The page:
In Annapolis these days, two plots thicken: the Democratic Plot and the Republican Plot. Meanwhile the slots sleazeballs and their scumbag lobbyists swarms all over State House hill.

The Democratic Plot, a.k.a. the Slots Railroad Plot, is pretty straightforward. Slots can’t win in the regular 90-day, January-April Assembly session, so Governor O’Malley and Senate President Miller want to railroad them through a special session.

Slots will be part of a deficit-relief package dictated by these two leaders. There will be no hearings nor other chance for ordinary legislators to debate it well. The leaders will dare them to vote against it. The train is leaving, all aboard.

The Republican plot, a.k.a. the Blame-the Democrats plot, is worthy of Karl Rove. Although slots would win more easily with Republican legislators’ votes, slots could win without any of them. If the Republicans all vote no, they gain politically either way the tally goes.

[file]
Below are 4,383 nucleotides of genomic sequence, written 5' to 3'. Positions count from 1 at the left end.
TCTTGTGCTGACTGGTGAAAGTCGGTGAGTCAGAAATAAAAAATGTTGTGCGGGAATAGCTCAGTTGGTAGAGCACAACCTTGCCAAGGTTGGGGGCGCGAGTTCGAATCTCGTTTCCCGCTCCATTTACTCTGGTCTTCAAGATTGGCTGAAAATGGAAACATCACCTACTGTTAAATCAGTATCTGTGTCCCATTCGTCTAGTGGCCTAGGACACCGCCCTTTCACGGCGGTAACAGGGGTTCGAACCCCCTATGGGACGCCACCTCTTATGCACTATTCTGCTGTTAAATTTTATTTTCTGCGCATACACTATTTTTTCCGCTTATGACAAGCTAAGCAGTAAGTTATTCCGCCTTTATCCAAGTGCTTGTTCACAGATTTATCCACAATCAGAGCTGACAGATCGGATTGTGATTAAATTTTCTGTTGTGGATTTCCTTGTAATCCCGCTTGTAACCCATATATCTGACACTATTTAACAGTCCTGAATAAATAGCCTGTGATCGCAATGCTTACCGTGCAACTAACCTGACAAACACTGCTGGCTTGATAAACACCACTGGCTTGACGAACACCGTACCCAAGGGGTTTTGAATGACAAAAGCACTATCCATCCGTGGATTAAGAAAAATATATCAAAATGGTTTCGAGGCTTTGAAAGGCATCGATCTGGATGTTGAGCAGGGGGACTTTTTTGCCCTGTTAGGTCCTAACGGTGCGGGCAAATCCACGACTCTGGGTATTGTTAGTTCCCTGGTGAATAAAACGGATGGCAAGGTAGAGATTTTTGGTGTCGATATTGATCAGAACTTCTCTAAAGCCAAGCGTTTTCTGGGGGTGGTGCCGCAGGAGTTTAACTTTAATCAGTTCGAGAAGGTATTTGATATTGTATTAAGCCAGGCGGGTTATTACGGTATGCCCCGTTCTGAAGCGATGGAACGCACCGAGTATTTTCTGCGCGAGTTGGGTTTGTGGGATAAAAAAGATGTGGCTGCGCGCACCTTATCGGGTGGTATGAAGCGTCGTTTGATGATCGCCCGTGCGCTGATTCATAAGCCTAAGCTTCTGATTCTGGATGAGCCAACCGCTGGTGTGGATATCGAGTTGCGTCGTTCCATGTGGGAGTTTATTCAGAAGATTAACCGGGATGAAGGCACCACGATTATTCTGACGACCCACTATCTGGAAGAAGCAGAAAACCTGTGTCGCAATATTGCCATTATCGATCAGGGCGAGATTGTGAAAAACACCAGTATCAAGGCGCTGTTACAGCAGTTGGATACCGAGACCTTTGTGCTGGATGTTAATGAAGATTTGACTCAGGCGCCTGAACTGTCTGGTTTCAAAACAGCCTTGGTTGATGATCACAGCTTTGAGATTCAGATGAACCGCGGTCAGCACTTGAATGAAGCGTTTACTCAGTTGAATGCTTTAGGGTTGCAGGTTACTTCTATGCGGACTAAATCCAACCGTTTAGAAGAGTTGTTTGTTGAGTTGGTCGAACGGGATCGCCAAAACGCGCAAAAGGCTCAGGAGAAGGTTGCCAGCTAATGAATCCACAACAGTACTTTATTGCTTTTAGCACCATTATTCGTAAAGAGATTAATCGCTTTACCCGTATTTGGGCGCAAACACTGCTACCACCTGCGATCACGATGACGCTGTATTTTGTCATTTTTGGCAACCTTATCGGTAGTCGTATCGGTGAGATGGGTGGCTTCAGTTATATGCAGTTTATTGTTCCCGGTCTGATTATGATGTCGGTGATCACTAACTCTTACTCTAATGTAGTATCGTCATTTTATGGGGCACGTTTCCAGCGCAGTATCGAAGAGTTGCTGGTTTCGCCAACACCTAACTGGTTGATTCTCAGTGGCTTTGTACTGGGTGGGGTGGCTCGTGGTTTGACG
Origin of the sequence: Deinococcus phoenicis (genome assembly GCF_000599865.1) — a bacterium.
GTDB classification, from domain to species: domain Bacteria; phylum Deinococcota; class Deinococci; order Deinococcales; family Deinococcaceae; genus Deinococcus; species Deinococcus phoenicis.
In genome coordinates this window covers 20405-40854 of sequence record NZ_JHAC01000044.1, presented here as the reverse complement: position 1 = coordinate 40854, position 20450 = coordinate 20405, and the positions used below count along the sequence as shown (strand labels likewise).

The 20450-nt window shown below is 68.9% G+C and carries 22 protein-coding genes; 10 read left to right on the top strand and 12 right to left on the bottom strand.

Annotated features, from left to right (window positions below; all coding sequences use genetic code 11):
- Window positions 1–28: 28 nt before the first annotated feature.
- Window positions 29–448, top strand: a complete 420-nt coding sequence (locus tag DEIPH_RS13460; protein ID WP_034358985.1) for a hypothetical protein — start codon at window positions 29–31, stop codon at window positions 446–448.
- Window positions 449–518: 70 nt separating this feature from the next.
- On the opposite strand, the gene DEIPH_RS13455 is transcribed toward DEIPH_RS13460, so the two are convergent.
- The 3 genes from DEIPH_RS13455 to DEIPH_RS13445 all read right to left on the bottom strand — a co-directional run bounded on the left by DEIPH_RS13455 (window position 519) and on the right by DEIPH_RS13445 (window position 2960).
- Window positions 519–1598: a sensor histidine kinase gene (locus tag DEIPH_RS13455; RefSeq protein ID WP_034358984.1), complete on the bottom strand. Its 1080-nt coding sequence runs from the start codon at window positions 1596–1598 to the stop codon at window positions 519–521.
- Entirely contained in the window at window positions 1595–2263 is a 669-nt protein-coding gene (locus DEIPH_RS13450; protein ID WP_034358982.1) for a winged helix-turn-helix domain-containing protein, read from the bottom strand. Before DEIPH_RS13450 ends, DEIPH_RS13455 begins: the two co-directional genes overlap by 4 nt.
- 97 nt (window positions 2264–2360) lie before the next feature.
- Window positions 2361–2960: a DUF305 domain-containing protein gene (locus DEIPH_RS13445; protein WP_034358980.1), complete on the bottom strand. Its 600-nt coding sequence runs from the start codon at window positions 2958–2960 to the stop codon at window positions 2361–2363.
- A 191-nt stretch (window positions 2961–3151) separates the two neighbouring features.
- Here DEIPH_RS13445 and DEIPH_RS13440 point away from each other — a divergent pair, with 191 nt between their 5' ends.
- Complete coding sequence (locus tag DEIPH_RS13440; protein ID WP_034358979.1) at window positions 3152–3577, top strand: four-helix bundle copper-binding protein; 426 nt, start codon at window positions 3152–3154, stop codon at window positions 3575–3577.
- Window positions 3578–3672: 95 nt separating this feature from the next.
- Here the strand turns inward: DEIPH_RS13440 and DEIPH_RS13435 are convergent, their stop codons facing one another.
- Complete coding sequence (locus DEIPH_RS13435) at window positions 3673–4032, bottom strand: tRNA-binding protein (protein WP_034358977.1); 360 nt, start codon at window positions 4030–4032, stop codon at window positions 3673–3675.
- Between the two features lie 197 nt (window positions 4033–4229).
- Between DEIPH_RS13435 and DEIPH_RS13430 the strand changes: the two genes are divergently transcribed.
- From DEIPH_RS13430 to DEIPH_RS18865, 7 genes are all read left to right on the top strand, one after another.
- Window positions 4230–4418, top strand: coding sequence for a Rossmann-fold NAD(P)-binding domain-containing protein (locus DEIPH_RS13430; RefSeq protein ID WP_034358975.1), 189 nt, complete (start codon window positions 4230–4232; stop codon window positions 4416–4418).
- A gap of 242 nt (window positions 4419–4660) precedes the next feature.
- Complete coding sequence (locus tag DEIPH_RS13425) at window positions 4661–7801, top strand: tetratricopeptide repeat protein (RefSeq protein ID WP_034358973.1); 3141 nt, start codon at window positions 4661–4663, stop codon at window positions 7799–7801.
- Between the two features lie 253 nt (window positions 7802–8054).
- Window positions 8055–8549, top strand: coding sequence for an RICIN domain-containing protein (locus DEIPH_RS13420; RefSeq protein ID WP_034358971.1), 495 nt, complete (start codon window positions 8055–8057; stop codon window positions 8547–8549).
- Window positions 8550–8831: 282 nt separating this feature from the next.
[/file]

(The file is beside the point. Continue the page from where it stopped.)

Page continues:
If slots wins, Republicans can claim the Democrats are entirely to blame and over the next many years, as the many evils of slots become increasingly evident, Republicans can hang slots like a big albatross around the necks of any and all Democratic candidates.

The many evils of slots have frequently been spelled out. Two, however, need more attention: Slots will not be limited to horse tracks; they will be in every corner store and restaurant just as they were in Southern Maryland before 1964. And the slots sleazeballs will buy the state government just as they bought the Southern Maryland county governments.

J. A. Hoage

Severna Park